Long before extensive dialogue about Amazon and its pending “HQ2” decision, the “company town” was often cited as another one-stop venue for urban planning precedent. While sometimes lumped with utopian efforts, this paternalistic, industry-developed community is also often referenced for a summary representation of the common elements of any urban place. These elements include housing, work, recreation, environmental concerns and public safety.
Today, Broken Hill, New South Wales, Australia provides a snapshot of a major company town, in evolution from its former dependence on the country’s largest mining concern, BHP. The structure and function of the industry-based daily life is still clear in the layout of the town and the brown slag outcropping that still dramatically dominates the landscape. A thriving artist’s community, contemporary restaurants, retail businesses and social service agencies are also apparent.
In sum, what once was necessary to daily life now merges with the functions of the touristic, the artistic and a gateway to the Outback. We should look to such places as bellwethers of cities in transition.
Lesson: Urban places convened around a the need for human capital are not new, and remain laboratories for documenting change.
Principle 4: We can learn from simple, small-scale stories of adaptation (White Cliffs, Australia)
Amid demonstrable instances of climate change worldwide, examples of adaptation to harsh weather show examples of human adaptability. Not far from Broken Hill, residents of the Australian Outback have implemented alternative forms of shelter (known as dugouts, descendant of opal mining days) to offset extreme heat. Conveniently, in White Cliffs, the Underground Motel shows the potential of local practice in the form of a novelty tourist attraction.
Surveying the landscape of White Cliffs and exploring the underground lodging halls may for now satisfy vacation curiosities, but there is a larger message inherent in a visit to such outlier venues. When we see examples of alternative forms of settlement, we also witness the ongoing potential — and likely increasing need — for adaptation in urban environments everywhere.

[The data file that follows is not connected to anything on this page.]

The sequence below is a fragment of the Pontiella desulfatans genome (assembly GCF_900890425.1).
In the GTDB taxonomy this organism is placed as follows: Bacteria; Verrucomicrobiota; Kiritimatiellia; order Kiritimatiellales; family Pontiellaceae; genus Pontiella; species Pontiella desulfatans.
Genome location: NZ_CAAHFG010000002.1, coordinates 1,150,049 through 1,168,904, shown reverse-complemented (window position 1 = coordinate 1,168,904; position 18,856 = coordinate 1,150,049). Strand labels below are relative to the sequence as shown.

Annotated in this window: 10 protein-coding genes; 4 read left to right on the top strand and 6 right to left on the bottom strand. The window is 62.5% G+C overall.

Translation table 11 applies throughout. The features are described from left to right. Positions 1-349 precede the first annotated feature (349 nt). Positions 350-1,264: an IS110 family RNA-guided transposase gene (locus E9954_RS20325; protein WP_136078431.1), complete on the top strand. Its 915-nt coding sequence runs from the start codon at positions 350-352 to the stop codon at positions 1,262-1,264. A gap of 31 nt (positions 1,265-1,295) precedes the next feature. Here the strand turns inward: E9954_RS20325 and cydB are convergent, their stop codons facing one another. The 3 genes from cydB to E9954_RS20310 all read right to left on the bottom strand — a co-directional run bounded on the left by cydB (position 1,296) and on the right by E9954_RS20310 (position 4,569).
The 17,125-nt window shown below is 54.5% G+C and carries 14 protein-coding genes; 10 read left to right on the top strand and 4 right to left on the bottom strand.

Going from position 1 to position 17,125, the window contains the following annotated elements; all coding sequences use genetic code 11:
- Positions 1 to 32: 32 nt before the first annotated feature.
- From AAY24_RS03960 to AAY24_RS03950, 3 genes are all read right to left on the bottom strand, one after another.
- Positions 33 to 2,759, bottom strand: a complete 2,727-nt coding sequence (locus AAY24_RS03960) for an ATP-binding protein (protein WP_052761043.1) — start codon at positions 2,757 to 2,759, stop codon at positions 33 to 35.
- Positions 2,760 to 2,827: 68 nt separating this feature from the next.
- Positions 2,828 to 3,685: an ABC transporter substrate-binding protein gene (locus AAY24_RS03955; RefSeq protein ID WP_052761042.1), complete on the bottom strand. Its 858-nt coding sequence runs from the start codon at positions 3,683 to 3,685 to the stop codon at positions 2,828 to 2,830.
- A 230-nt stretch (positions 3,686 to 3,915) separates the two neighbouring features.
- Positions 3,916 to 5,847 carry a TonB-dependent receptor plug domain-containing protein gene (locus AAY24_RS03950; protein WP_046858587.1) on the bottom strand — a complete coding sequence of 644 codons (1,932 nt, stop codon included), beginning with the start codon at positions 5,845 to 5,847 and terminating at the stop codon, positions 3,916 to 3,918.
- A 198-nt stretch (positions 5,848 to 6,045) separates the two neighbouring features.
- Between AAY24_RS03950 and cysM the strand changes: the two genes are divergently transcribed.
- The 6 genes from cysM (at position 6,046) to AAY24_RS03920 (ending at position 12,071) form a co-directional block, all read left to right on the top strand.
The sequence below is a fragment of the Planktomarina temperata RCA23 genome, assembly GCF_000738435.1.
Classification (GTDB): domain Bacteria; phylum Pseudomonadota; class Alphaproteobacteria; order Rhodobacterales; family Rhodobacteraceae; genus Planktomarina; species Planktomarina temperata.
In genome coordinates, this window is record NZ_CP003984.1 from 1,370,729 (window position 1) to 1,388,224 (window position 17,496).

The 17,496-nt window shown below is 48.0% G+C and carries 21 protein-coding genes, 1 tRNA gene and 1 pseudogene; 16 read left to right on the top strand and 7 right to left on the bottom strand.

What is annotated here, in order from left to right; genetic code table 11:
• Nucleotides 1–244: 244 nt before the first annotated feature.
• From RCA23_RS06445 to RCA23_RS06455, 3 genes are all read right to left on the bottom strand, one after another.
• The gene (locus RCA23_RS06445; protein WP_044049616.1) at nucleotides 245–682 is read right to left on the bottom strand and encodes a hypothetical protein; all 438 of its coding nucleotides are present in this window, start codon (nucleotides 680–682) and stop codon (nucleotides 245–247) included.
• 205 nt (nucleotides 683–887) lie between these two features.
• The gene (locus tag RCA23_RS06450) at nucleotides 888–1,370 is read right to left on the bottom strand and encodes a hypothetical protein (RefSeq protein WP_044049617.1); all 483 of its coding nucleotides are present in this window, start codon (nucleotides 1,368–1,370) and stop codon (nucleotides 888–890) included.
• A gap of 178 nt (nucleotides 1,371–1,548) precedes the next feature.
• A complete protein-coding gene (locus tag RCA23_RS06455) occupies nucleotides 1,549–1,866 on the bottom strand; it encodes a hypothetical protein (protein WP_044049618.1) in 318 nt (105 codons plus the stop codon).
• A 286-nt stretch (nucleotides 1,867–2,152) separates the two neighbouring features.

Lesson: Humans are capable of dynamic change and innovative adaptation — good news for tasks ahead.
Principle 5: Some universal urban icons reflect human nature as much as place
Finally, given the rich, authentic relationships between people and described above, should we be disappointed by the increasingly standardized symbols of urban evolution around the world? For instance, the ferris wheel has reentered the international urban imagination, and is seemingly omnipresent in cities competing on the world stage. The Seattle Great Wheel, built as a private business venture, but adopted as a symbol of the city’s emerging waterfront, contrasts with a version in Melbourne below, under construction when photographed here.
Why are these “observation wheels” reaching landmark status in some places when other, more vernacular gestures might better fit the context of a place?
My answer is not to cynically decry these wheels, but to consider them as the same exciting, moving observation points first explained by seventeenth century observers. Understanding their ongoing success — premised on fun and excitement — is consistent with my opening call for more studied reflection about relationships of people and the communities around them.
Lesson: Some urban icons show an important universal attribute of people experiencing place — the need for outright enjoyment in the process.
In summary, the five principles and lessons presented here are starting points for discussion, debate and potential conversion. I believe ongoing vetting of such principles and underlying examples — if discerned and discussed with care — is a remarkable toolbox, and remains adaptable in context, across space and time.
Charles Wolfe’s upcoming book, Sustaining a City’s Culture and Character, is available for pre-order.